In 2002, it took Ohio State football coach Jim Tressel 14 games to complete his only undefeated season at the school. OSU basketball coach Thad Matta has kept his team undefeated through its first 22 games this season, and is now finding himself jealous of the length of his football counterpart’s season. “Coach Tressel and I were texting, I don’t know, a week or so ago,” Matta said. “I said, ‘Be thankful you only have 13 of these as opposed to them coming at you like this.’” With their 22-0 record, Matta’s Buckeyes are the only undefeated team remaining in college basketball this season, an accomplishment that was reflected in Monday’s polls — OSU was a unanimous first-place selection in both The Associated Press’ Top 25 and the ESPN/USA Today Coaches’ Poll. Though the Buckeyes still have half of their conference schedule ahead of them, as well as the Big Ten and NCAA tournaments, Matta said remaining undefeated at this point in the season is an accomplishment in and of itself. “We’re the only team that’s still undefeated,” Matta said. “It’s such a long season, and I think that’s one of the great challenges.” OSU junior guard William Buford agreed with Matta that remaining unbeaten can be viewed as an achievement, as well as a vindication for preparation both before and during the season. “It’s kind of amazing,” Buford said. “It lets us know that all the hard work has paid off.” Buford said the key to the Buckeyes’ undefeated streak has been ignoring the big picture, and focusing on each task at hand. “We just take one game at a time,” he said. “We try to get better and better, day by day.” Matta said the Buckeyes have remained so focused on each step ahead of them that he doesn’t think they know how many games they’ve won this season. As for the team knowing how many losses they have — that’s a different story. “They do know that; I know that for sure,” Matta said. “I mean, you have six freshmen who have never lost a college game.” One of those freshmen is forward Deshaun Thomas, who said he doesn’t get as excited after a win as he did earlier in the season. “I used to get all hyped ’cause I was a freshman, but now it’s just on to the next one,” Thomas said. “It’s not over; we still got a long season.” The second half of the Big Ten schedule isn’t likely to be any easier than the first was for the Buckeyes. They still have road games against ranked Purdue, Wisconsin and Minnesota, as well as a home game against Illinois, which led OSU by as many as eight points in the second half of their Jan. 22 matchup. Matta said he knows it’s going to take the Buckeyes’ best effort each night for them to remain undefeated. “I think our guys understand now that this is for real,” Matta said. “On any given night, if we don’t play well, we’re not going to like the outcome.” OSU will look to advance to 23-0 on Thursday when it hosts Michigan, which the Buckeyes beat, 68-64, on Jan. 12 in Ann Arbor, Mich. Tipoff is set for 7 p.m.
Senior guard Aaron Craft (4) looks for an opening during an exhibition game against Walsh Nov. 3 at the Schottenstein Center. OSU won, 93-63.Credit: Kelly Roderick / For The LanternThe 2013-14 basketball season is under way for the Ohio State Buckeyes.No. 11 OSU beat Walsh University in an exhibition game, 93-63, Sunday in the team’s first action of the season.Walsh sophomore guard Jesse Hardin scored a game-high 18 points. OSU senior guard Lenzelle Smith Jr. and junior forward LaQuinton Ross each poured in 15 to lead a balanced attack for the Buckeyes, who had five players score in double figures.After leading 49-26 at the half, OSU was slow out of the gate in the second half. Each of the Buckeyes’ first three offensive possessions ended with a turnover, two of which were committed by junior center Amir Williams.Walsh was able to get the margin down to 19 with a 3-pointer by senior forward Hrvoje Vucic with 17:04 remaining. But an 11-2 OSU run, capitalized by an inbound pass alley-oop from senior guard Aaron Craft to junior forward Sam Thompson, put the game out of reach.OSU coach Thad Matta said although Walsh played well on defense, his team did not capitalize on what mistakes their opponent did make.“We didn’t take good care of (the basketball), especially in the second half,” Matta said.The Cavaliers scored 12 points off of OSU’s 18 turnovers.OSU didn’t begin the game particularly strongly, either.“To start the game, we missed three or four lay-ups there. We didn’t have the flow we were looking for offensively,” Matta said. “We were holding the ball a little bit too long.”Williams missed a shot from close range on the Buckeyes’ second trip down the court and was substituted out shortly thereafter, but said he didn’t let the miss affect the way he played.Williams said OSU associate head coach Dave Dickerson told him in the team’s shoot-around, “Don’t let your first and second shot determine the outcome of how you play the rest of the game.”Williams would finish the game with eight points, 10 rebounds, five blocks and three steals over 19 minutes of action.The Buckeyes and Cavaliers exchanged the lead four times in the opening minutes before Thompson put his team ahead for good with a free throw at the 15:13 mark.OSU made half of its 60 shots from the floor, including four of nine from behind the arc.The Buckeyes made 19 of 24 (79 percent) free throws, while Walsh only attempted two free throws in the first half, making one.OSU is set to tip-off its regular season Nov. 9 against Morgan State at noon in Schottenstein Center.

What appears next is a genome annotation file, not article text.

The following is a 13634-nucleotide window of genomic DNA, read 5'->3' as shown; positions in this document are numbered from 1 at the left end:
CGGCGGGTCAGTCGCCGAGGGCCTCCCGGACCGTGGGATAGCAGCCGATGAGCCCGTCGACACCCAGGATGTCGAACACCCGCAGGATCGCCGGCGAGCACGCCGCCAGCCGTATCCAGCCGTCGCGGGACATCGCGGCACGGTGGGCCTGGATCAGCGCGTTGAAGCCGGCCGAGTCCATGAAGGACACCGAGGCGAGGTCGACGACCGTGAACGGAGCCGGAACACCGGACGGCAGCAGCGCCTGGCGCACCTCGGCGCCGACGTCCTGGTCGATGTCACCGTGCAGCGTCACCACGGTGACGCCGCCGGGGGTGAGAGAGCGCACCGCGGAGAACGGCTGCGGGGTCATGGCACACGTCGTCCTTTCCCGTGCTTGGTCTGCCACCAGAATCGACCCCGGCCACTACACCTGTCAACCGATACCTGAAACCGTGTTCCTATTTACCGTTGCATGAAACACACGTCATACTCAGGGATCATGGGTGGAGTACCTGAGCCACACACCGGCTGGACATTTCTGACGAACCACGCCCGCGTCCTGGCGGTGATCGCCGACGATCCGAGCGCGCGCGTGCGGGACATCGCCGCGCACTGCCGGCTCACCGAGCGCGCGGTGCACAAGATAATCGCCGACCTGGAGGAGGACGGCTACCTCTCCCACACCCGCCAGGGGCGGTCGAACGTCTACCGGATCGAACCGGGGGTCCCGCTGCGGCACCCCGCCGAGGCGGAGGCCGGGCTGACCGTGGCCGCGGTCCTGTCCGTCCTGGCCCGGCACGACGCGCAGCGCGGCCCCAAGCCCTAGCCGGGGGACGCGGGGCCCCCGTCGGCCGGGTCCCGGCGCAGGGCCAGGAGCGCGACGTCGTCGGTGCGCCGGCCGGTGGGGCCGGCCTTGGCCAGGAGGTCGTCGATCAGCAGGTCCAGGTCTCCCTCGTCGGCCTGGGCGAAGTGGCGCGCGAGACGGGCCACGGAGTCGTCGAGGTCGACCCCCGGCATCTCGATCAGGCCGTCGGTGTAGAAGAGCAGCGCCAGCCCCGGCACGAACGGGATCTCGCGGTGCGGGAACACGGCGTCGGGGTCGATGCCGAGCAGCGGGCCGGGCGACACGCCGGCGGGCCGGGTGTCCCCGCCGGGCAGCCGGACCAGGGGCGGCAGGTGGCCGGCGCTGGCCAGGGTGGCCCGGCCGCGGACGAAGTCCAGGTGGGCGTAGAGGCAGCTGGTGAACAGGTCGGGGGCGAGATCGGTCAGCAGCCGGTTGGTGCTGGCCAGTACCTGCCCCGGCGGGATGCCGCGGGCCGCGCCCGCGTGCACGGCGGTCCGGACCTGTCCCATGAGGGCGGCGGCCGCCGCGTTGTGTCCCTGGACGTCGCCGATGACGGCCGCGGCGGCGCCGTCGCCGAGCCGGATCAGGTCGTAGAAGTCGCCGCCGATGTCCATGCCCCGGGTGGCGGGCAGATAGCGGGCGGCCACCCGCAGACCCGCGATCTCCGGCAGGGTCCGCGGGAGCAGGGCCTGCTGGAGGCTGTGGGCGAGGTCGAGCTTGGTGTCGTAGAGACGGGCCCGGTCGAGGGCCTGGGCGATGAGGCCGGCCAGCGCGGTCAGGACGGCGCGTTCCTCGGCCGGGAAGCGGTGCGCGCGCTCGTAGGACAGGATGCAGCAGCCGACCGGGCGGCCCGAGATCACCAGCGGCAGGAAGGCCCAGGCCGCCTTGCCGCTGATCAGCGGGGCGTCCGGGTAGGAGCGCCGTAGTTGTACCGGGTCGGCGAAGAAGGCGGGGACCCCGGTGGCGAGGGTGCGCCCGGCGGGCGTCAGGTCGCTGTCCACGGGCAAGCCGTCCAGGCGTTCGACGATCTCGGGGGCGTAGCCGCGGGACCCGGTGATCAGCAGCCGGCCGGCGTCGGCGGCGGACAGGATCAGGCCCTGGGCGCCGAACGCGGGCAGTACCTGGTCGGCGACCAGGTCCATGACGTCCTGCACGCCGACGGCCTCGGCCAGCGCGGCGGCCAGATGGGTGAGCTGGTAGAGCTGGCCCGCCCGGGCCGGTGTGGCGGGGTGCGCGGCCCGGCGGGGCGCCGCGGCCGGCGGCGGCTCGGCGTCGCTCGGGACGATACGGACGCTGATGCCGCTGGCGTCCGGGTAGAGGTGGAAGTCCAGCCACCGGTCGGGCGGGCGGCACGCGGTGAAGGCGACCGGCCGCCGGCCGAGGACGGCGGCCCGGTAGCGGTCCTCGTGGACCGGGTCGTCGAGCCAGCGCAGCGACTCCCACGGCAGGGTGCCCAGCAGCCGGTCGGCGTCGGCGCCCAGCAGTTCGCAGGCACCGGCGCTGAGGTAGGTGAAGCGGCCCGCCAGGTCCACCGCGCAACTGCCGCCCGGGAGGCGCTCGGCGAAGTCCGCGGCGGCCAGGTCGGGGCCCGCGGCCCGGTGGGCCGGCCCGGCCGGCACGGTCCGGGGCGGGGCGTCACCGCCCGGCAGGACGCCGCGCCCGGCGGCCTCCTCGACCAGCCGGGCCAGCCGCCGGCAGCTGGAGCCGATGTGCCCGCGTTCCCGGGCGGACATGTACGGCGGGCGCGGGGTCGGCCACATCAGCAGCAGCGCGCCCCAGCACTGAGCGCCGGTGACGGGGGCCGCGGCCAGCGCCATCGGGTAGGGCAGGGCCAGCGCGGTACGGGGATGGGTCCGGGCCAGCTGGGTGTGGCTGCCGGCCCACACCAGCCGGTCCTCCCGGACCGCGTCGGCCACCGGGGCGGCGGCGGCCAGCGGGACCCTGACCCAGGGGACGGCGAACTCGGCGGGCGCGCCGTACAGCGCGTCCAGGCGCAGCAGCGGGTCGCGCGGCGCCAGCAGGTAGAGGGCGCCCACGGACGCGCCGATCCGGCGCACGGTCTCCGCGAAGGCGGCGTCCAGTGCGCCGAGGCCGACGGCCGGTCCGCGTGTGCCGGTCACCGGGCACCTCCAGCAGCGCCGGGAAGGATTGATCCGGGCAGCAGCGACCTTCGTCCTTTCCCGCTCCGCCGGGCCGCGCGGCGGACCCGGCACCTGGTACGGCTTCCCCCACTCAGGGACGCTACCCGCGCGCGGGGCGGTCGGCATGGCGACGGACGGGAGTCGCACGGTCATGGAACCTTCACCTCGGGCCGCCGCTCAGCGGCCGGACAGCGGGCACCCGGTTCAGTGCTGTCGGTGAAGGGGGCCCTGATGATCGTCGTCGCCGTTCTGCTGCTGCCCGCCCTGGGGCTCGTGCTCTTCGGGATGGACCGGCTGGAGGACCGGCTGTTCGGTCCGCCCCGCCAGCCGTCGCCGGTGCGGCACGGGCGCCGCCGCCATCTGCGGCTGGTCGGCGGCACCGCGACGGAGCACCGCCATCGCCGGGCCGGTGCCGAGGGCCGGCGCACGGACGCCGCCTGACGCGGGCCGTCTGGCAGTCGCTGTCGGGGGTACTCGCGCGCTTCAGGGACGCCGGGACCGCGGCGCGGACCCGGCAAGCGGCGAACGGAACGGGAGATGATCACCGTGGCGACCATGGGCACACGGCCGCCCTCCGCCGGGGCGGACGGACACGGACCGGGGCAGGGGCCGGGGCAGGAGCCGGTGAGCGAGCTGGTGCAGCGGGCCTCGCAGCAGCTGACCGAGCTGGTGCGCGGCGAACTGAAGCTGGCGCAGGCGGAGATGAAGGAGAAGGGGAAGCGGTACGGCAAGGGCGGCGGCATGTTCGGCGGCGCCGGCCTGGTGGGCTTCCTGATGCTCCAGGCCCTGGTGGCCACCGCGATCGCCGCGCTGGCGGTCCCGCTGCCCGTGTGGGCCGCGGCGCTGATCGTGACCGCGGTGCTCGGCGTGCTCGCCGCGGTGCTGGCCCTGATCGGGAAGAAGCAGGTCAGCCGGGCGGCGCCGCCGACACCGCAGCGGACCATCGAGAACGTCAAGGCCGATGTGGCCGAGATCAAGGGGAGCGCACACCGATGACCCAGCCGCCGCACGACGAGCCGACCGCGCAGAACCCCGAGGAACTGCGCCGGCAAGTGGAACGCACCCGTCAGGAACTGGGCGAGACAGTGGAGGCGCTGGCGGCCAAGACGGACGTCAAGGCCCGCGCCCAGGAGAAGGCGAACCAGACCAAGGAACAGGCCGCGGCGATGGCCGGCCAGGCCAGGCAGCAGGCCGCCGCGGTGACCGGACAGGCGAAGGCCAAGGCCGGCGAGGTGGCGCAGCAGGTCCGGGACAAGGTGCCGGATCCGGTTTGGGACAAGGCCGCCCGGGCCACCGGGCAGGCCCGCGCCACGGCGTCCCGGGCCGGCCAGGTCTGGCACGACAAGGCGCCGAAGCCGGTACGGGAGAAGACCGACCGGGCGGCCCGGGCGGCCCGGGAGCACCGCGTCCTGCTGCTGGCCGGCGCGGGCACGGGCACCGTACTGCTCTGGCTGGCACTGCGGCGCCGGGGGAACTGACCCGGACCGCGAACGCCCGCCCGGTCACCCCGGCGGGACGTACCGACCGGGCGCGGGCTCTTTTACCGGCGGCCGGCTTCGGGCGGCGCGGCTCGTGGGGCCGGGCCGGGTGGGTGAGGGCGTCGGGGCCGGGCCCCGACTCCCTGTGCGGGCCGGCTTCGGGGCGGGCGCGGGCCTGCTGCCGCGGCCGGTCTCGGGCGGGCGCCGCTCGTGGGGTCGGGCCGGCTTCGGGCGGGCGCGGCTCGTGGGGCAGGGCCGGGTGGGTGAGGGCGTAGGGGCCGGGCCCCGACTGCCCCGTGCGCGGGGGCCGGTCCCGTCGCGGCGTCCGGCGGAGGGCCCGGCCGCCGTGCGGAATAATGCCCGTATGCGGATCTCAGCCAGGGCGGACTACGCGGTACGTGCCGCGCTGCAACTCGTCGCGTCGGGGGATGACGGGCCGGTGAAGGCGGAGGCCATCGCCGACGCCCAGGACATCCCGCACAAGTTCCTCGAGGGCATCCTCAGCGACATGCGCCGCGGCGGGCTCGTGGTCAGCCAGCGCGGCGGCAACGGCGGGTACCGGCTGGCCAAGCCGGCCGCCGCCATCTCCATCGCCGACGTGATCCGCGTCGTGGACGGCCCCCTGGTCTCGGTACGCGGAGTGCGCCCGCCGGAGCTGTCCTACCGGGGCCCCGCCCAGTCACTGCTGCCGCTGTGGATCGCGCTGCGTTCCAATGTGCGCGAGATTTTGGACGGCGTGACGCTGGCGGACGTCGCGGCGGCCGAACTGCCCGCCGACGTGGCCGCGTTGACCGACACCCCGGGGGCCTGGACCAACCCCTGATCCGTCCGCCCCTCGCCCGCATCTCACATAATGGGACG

Binghamton junior forward Alex Varkatzas (9) slides into OSU senior midfielder Kyle Culbertson (3) for the ball during an August 30. match at Jesse Owens Memorial Stadium. OSU lost 0-1. Photo Credit: Muyao Shen / Assist. Photo EditorThe Ohio State men’s soccer team is prepared to open Big Ten play in the third game of its four-game road trip at Toyota Park, home of the Chicago Fire.The Buckeyes are scheduled to face the Northwestern Wildcats on Friday in Bridgeview, Illinois, at 8 p.m.OSU (1-3-0) is coming off a two-game weekend road trip in which it suffered losses against No.17 University of Maryland, Baltimore County and Navy.The Buckeyes outplayed their opponent in the first half of the game against UMBC, but the Retrievers fought back in the second half.OSU fought hard to try and sustain the momentum it had going to get a victory, but UMBC proved to be the better team at the end of the game with a 1-0 victory over the Scarlet and Gray.“Against UMBC, we definitely should have won,” junior defender and co-captain Tyler Kidwell said. “I thought we had some chances and they had a few chances, but they put them away and that kind of was the difference.”The Buckeyes looked as if the first loss of the weekend had affected them mentally going into Sunday’s match against Navy. The Buckeyes struggled to compete with the Midshipmen, as they were shutout, 3-0.“I think maybe we were down from the tough loss Friday, and from the get-go, Navy gave a great effort and were all over us,” Buckeyes senior midfielder and co-captain Zach Mason said.Kidwell said that despite the two losses, the team will continue to work hard to get a win.“We have an extremely talented team, probably one of the most talented teams since I’ve been here,” Kidwell said. “We’ve just got to keep going and grinding it out.”Mason also said that the team is confident and will be fine as long as the players and coaches stick to everything they know.“We have all the pieces to win games and we have the philosophy so I think that as long as we stick to what we know and execute our game plans, we’ll be fine,” Mason said. “It’s a confident bunch, it’s just a bit of a hardship, but we’ll bounce back.”CLASS actMason was announced as a candidate for the 2015 Senior CLASS Award on Thursday. To be eligible for the award, a student athlete must show achievements in the following four areas of excellence: community, classroom, character and competition.“It is truly an honor to be nominated for the Senior CLASS award,” Mason said in an online release from OSU. “I am blessed to have the opportunity to be a student athlete at Ohio State and extremely humbled to be considered for such a great honor.”A committee will select the top ten finalists from a list of 30 candidates in October. Those finalists will then be placed on a ballot for a nationwide vote. One male and one female will be selected for the award and those winners will be announced at the 2015 NCAA Men’s and Women’s College Cup championships in December.Last season, former OSU goalkeeper Alex Ivanov won the award, joining linebacker James Laurinaitis in 2008 as the two Buckeyes to win for their respective sports.Looking aheadFollowing Friday’s action, the OSU men’s soccer team is scheduled to travel to Akron, Ohio, to face the Akron Zips on Sept. 16.